Namibia's large mammals are typical of the savannah areas of southern Africa, though those that rely on daily water are restricted in their distributions. With modern game-capture and relocation techniques, you may well find animals far out of their natural ranges. (Bontebok and black wildebeest, for example, are native to South Africa but are now found on many ranches in Namibia.) Thus what you may see in a given area may be different from what 'naturally occurs'.
The large predators are all here in Namibia. Lion are locally common, but largely confined to the parks and the Caprivi area away from dense habitation. Leopard are exceedingly common throughout the country, and the central highlands provide just the kind of rocky habitat that they love. They are, however, very rarely seen naturally. Cheetah do exceptionally well in Namibia, which is said to have about 40% of Africa's population. This is mainly because commercial farmers eradicate lion and hyena relatively easily, and allow smaller buck, the cheetah's natural prey, to coexist with cattle. Hence the cheetahs thrive on large ranches – having problems only if the farmers suspect them of killing stock and try to eradicate them also.
Wild dog have a stronghold in the wild areas around Khaudum, but are seldom seen elsewhere. They need huge territories in which to roam, and don't survive well on commercially farmed land. Recent attempts to reintroduce them to Etosha have failed; it is hoped that some may succeed in the future.
The social spotted hyena is common in the north and northwest of the country, and even occurs down into the Namib's central desert areas and the Naukluft mountains – though it is not common here. Much more common and widespread is the solitary, secretive brown hyena, which is common by the coast, where it can even be seen scavenging amongst the seal colonies.
Buffalo occur in protected national parks in the Caprivi, and have been re-introduced to Waterberg from South Africa, but are not found elsewhere in Namibia.
Elephant occur widely in the north, in Khaudum, Caprivi and Etosha. A separate population has its stronghold in the Kaokoveld. Many venture right down the river valleys and live in desert areas: these are the famous 'desert elephants'. They survive there by knowing exactly where the area's waterholes are, and where water can be found in the rivers. This ancestral knowledge, probably passed down the generations, is easily lost, although in recent years various conservation/development schemes in the area have been so successful that these 'desert-adapted' elephants are now thriving.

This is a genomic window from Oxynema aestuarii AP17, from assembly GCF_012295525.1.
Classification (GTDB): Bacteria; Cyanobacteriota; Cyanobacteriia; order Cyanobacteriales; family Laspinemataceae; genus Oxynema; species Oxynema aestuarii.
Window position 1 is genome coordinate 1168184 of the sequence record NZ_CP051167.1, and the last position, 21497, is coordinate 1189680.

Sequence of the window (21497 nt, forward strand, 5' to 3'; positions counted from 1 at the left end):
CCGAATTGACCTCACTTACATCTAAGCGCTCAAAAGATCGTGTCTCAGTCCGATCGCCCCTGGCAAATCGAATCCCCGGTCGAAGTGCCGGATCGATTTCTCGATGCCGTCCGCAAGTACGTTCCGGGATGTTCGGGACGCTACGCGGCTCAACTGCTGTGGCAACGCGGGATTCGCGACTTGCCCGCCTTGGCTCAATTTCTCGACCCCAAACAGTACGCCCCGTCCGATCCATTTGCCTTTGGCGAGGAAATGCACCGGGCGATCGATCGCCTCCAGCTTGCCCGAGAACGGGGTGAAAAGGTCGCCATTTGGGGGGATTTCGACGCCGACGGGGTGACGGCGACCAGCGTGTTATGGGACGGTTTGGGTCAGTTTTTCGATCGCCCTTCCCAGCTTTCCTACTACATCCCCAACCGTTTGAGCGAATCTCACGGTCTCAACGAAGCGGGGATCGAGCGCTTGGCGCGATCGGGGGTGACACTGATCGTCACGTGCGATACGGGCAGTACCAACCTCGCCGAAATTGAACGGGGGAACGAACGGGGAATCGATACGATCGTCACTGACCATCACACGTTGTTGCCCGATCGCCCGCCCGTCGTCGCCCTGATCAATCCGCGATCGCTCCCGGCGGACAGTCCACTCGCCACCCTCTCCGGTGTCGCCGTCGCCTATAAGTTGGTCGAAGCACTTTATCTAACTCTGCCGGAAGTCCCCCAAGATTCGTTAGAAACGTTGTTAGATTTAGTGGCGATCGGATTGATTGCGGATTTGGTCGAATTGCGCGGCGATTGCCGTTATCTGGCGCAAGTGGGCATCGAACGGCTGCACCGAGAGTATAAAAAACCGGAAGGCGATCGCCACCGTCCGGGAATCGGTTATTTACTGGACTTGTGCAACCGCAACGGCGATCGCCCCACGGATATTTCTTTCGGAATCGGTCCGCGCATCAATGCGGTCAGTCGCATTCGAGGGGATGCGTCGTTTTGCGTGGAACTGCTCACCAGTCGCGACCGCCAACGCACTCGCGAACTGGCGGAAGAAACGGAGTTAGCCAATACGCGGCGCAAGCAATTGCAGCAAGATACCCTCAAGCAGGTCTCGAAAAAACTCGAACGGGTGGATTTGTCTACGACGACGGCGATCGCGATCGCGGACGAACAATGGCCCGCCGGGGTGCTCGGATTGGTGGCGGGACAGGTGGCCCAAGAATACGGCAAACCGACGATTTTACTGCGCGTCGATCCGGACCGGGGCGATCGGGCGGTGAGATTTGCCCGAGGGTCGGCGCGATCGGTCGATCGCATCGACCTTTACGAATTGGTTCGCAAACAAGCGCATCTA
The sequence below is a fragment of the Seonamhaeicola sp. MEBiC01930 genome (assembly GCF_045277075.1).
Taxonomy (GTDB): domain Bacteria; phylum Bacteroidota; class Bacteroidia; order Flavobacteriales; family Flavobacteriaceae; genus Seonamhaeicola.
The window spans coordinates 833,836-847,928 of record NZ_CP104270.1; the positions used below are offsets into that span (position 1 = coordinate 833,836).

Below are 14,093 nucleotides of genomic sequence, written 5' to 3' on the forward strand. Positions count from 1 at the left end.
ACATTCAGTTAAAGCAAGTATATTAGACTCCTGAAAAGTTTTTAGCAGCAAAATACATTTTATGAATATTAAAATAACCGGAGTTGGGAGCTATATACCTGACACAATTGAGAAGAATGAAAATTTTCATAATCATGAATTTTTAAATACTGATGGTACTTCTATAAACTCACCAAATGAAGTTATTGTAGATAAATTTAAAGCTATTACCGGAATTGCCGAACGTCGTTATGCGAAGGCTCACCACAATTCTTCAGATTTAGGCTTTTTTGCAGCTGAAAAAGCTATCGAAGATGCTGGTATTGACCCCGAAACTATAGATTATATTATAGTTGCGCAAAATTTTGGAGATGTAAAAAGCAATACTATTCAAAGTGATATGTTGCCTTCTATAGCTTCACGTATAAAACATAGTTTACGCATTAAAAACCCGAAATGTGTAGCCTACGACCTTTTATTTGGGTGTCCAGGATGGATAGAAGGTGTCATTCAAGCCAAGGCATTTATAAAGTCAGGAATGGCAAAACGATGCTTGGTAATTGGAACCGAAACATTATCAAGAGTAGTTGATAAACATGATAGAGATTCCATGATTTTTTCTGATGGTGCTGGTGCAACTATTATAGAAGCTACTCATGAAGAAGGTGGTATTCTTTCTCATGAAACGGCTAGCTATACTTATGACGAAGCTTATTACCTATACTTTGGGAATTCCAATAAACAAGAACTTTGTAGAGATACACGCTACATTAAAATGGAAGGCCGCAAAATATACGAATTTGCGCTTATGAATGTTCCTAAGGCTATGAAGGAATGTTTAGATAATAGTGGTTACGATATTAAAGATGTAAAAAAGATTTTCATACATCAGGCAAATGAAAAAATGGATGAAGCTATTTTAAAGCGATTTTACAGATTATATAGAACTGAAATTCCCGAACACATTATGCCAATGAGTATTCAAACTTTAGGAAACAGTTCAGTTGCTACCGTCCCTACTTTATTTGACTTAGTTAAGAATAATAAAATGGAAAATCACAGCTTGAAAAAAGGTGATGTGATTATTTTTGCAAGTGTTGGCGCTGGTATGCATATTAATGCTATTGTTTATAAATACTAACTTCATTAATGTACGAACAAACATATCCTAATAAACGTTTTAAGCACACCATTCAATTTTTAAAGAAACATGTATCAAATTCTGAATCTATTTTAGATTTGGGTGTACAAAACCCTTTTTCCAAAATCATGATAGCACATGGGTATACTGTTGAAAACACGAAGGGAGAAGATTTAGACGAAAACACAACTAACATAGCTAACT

Black rhino occur in similar areas, but poaching now effectively limits them to some of the main national parks, and the less accessible areas of the Kaokoveld. Their numbers also are doing very well, and those in the Kaokoveld form one of Africa's only increasing black rhino populations: success indeed for an area outside any national park where only community conservation schemes stand between the poachers and their quarry. White rhino have been re-introduced to Waterberg and Etosha, where they seem to be thriving.
Antelope are well represented, with springbok, gemsbok or impala being numerically dominant depending on the areas. The rare endemic black-faced impala is a subspecies found only in northwestern Namibia and southern Angola.
Roan antelope are found in the Caprivi, Waterberg and Etosha. Sable occur only in the Caprivi, with excellent numbers often seen on the Okavango's floodplains on the edge of Mahango. In the Caprivi's wetter areas there are also red lechwe and the odd sitatunga.
Red hartebeest are widespread in the north and east, though common nowhere. Blue wildebeest are found in Etosha and the north, as are giraffe. Eland occur in Etosha and the Kalahari, whilst Kudu seem the most adaptable of the large antelope, occurring everywhere apart from the coastal desert strip – and also eastwards to the Indian Ocean.
Amongst the smaller antelope, duiker are common everywhere apart from the desert, as are steenbok. Klipspringer occur throughout Namibia's mountains. Namibia's smallest antelope, the Damara dik-dik, is endemic to the area around the Kaokoveld and Etosha.